Hi-A Bakersfield first baseman Kyle Petty won the Midway Challenge — a Home Run Derby between players from the California League and Carolina League — held Monday on the deck of the USS Midway in San Diego.
The event was held in conjunction with the annual all-star game between the two leagues, which took place Tuesday in Lake Elsinore, Calif.
Petty hit 22 balls from the ship’s deck into the Pacific Ocean.
"There's not really many chances you get to hit a baseball and watch it disappear into the ocean,," he told MLB.com. "So you just want to embrace it and take it all in. Probably the coolest and one of the more fun things I’ve ever gotten to do."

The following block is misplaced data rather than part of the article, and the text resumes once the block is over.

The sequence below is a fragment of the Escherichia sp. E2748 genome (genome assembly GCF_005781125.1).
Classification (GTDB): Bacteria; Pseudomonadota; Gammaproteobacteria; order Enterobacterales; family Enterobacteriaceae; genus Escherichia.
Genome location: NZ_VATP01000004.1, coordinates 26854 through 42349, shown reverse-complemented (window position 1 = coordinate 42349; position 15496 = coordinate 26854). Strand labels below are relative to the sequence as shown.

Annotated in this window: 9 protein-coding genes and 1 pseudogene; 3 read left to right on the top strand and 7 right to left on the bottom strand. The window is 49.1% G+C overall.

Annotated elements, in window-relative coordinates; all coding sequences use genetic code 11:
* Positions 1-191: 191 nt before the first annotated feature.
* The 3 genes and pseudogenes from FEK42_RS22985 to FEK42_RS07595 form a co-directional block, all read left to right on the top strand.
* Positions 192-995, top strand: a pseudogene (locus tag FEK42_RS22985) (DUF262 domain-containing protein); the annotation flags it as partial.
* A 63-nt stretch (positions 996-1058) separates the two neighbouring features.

Petty, 26, was a 23-round selection in 2013 and is batting .327 for the Blaze with 10 homers and 43 RBIs in 66 games.
It was 22 years ago Wednesday — June 22, 1994 — that Ken Griffey Jr. hit his 31st homer and broke Babe Ruth’s record for homers through June. Ruth hit 30 in 1928 and 1930.
Griffey’s home came in the sixth inning against lefty Brian Anderson in the sixth inning of 12-3 victory at California. Griffey finished the month with 32, but the August labor stoppage halted his run at the season record. He finished with 40.
The Mariners and Tigers continue their four-game series at 4:08 p.m. Pacific time Wednesday at Comerica Park in Detroit.
Right-hander Hisashi Iwakuma (6-5 with a 4.18 ERA) will face Detroit right-hander Michael Fulmer (7-2, 2.43). The game can be seen on Root Sports Northwest and heard on 710 ESPN.
Bob Dutton: @TNT_Mariners